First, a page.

Mulzim Hazir Ho! Matter of Trust by Sakshi SignUp
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A Bystander's Diary Share This Page
Mulzim Hazir Ho! Matter of Trust
by Sakshi Bookmark and Share
 

Mulzim Hazir Ho!
Babus Will Ask for More
For Sake of Record
More to It than Meets the Eye
Matter of Trust
Think it Through

Mulzim Hazir Ho!

Whenever things go awry you have to find someone to palm off the blame. The name of the game − that sociologists have assigned it, is scapegoating. And do you know how old it is and who invented it?

There is a mention in the Old Testament of the goat that was designated to be outcast in the desert as part of the ceremonies associated with the Day of Atonement. There is also a mention of Azazel which Biblical scholars interpret as rugged and rough mountain cliff from which the goat was cast down to atone for human sins. The phrase bali ka bakra crept into Indian languages from this practice.

Some authorities believe it is the ancient Greeks who started the practice that whenever there was a natural disaster − a flood or a famine, or a plague or an invasion − a cripple or beggar or criminal was cast out of the community in the belief that it was he who brought this about.

And this practice of selecting someone as scapegoat is known as Scapegoating. Nowadays there are several names for the culprit: whipping boy, fall guy and even patsy. Take your choice.

With the fate of the Rupee in doldrums, Finance minister P. Chidambaram raised eyebrows when he blamed the policies of his predecessor, Pranab Mukherjee (now President of the Republic) for the country’s economic woes.

The economic pundits, I know of, agree that poor Chidambaram inherited an economy which was yet to see the worst consequences of Mukherjee’s decisions. The foxy Bengali Babu knew what was coming and, as some say, managed a safe, impregnable berth for himself, forcing his successor to hold the can.

Chidambaram was asked to explain in Parliament why the rupee had been in a free fall (the Indian currency tumbled from Rs. 61.44 on August 14 to Rs. 68.80 on August 28 against the US dollar), why the current account deficit had been widening (CAD is likely to overshoot the estimated $70 billion this fiscal too), and why markets were sinking (Sensex lost 1,371 points from August 14 to 29). No wonder international rating agency Standard and Poor’s said this week there is a 33% chance that it would downgrade India’s sovereign rating to junk status in the next three years.

“There are not just external factors, there are also domestic factors,” Chidambaram told the Rajya Sabha last week. “One of the domestic factors is that we allowed fiscal deficit to be breached and we allowed current account deficit to swell because of certain decisions that we took during the period 2009 to 2011.”

Chidambaram, who had seen better days as finance minister in 2008, was referring to the three stimulus packages announced by then finance minister Mukherjee between December 2008 and January 2009.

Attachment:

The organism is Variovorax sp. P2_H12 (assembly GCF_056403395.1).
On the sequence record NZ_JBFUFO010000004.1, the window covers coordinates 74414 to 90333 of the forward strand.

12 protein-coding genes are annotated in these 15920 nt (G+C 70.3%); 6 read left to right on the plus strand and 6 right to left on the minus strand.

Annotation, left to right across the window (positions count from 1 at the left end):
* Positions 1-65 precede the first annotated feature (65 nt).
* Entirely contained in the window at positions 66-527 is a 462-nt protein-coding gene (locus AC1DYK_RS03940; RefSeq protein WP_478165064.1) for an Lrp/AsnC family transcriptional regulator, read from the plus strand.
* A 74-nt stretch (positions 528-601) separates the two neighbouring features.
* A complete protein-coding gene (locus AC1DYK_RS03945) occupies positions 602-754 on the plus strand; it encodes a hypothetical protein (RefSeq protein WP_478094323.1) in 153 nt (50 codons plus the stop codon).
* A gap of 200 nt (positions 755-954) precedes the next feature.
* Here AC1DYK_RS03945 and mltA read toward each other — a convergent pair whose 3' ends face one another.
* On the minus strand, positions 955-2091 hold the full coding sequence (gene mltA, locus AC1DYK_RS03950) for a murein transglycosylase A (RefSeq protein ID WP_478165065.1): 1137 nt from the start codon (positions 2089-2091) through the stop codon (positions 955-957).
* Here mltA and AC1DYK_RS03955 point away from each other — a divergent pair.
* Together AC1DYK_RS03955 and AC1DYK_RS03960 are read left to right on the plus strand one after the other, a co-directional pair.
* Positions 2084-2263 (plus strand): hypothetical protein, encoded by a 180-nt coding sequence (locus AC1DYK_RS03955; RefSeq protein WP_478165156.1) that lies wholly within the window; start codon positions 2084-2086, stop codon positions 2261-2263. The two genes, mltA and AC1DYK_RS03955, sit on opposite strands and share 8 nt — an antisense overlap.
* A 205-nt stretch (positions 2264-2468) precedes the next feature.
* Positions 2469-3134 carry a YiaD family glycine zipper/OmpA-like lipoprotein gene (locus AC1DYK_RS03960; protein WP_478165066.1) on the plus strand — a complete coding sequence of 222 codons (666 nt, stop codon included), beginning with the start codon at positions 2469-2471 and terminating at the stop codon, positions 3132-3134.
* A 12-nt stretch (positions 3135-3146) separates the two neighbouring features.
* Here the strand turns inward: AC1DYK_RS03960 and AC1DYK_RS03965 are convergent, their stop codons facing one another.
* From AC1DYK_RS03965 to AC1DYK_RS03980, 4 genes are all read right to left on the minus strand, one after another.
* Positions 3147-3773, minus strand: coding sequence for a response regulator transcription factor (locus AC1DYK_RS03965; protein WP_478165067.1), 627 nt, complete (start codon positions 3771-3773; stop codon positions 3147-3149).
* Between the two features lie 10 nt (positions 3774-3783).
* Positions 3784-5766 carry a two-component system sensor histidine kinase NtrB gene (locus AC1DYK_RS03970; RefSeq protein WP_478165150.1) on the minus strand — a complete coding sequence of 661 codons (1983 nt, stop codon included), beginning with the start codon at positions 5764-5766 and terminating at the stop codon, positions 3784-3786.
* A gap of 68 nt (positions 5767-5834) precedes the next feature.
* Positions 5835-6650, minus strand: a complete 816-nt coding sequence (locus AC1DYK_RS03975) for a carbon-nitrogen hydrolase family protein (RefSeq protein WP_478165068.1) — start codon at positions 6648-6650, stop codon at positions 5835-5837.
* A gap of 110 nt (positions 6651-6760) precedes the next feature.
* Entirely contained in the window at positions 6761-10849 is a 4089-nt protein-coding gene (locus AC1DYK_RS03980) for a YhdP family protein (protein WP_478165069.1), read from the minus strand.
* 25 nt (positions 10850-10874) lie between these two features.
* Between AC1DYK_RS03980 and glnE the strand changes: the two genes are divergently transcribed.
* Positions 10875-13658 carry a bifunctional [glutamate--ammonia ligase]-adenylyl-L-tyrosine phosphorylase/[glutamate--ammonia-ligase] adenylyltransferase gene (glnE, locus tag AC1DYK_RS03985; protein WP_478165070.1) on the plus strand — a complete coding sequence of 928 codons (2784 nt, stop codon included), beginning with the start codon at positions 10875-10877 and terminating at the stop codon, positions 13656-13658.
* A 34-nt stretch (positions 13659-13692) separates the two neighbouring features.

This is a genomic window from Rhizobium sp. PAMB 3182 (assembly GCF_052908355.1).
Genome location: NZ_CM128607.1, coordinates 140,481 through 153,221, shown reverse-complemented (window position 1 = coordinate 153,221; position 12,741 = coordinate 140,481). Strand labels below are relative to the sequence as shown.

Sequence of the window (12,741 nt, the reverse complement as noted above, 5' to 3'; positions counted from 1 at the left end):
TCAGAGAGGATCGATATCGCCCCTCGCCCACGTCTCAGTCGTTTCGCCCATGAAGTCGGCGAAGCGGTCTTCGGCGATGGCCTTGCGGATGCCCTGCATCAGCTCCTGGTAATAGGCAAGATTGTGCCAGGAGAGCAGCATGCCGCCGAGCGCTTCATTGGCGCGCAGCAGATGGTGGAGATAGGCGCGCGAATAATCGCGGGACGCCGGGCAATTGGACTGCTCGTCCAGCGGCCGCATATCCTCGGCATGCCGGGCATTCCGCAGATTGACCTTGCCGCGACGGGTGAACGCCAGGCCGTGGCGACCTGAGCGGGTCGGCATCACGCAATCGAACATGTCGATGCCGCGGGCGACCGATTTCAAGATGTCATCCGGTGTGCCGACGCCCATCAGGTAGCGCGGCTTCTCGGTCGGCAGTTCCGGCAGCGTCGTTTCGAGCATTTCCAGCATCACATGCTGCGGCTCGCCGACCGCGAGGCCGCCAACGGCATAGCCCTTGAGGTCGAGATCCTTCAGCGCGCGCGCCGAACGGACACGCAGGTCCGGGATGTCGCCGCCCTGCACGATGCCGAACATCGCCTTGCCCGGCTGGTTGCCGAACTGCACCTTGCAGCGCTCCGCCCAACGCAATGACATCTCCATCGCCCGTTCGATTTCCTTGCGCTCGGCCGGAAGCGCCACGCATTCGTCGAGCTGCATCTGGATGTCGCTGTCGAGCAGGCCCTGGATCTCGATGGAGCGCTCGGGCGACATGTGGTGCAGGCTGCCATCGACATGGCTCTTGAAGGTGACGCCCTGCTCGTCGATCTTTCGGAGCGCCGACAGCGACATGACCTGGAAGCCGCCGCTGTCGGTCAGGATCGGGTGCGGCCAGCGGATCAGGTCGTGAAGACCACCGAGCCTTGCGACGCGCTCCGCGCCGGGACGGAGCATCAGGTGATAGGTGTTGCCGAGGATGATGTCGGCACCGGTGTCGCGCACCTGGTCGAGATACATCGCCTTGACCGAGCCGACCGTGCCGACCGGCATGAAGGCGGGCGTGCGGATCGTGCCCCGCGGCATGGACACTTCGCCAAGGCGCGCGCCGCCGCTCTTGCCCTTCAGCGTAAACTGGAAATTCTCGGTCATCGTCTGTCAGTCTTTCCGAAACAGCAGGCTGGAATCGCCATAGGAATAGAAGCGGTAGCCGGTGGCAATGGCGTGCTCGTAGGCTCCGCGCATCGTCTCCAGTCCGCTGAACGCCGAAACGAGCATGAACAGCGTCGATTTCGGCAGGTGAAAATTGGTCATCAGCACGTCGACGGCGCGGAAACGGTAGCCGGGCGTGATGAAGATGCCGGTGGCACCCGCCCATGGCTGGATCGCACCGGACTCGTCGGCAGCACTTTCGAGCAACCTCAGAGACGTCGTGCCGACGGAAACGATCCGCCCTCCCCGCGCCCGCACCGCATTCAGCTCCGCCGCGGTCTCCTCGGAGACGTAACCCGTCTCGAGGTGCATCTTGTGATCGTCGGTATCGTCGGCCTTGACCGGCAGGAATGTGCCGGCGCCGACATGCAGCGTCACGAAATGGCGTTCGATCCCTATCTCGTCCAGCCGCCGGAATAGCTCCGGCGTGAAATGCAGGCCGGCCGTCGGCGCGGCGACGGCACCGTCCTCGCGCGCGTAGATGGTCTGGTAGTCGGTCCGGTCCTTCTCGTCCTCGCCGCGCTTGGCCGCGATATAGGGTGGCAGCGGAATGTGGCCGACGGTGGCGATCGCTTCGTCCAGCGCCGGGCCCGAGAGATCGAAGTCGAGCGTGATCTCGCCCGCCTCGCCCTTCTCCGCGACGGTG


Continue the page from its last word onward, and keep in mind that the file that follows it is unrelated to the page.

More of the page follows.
Financial experts say the problem was not just in the manner in which the stimulus was given, but also on the policy front. The result was double digit inflation in the subsequent years and a huge impact on the country’s fiscal deficit.

The country’s fiscal deficit − the difference between total revenue and expenditure − swelled to 6.5% of GDP in 2009-10 compared to 2.5% two years ago in 2007-08, when Chidambaram was the finance minister. In effect, the requirement of restricting the country’s fiscal deficit at 2.5% of the GDP, as stated in the Fiscal Responsibility and Budgetary Management Act, was breached during Mukherjee’s reign (November 2008 to July 2012) as the finance minister.

The fiscal deficit shot to 5.9% of GDP in 2011-12, against Mukherjee’s set target of 4.6%. Growth for the year was down to 6.21% from 9% levels of the previous year. This was the legacy that Chidambaram inherited from his predecessor.

Putting two and two together, Pranab Babu’s tenure as finance minister has been among the worst that India has seen, marred by shaky fiscal situation, revenues and most importantly, retrograde taxation. Chidambaran too shares responsibility for the financial mess we’re in. Don’t forget his trend-setting farm loan waiver scheme in 2004!

So the endless search to pinpoint who really is responsible. The most intriguing part of this financial whodunit is the man who is supposed to have been the boss of both Pranab Mukherjee and P. Chidambaran. Yes, I’m referring to the economist Prime Minister, Manmohan Singh. And what about the real backstage manager of the UPA circus! Everybody seems busy dowsing the fire and has no time to decide who lit it.

Babus Will Ask for More

The Ministry of Personnel takes the cake in thinking of most ingenious methods of contributing to further depletion of country foreign exchange reserves. And of all the people, it is for the benefit of already pampered babus. On its recommendation the Government has eased norms and allowed bureaucrats and their dependent family members to get medical treatment abroad at State’s cost. So, if your sinus is persisting, go to Mayo Clinic in Rochester for a check-up − sorry, not Rochester NY but Rochester, Minnesota, and should your heartbeat be irregular, the place to visit is Cleveland, Ohio.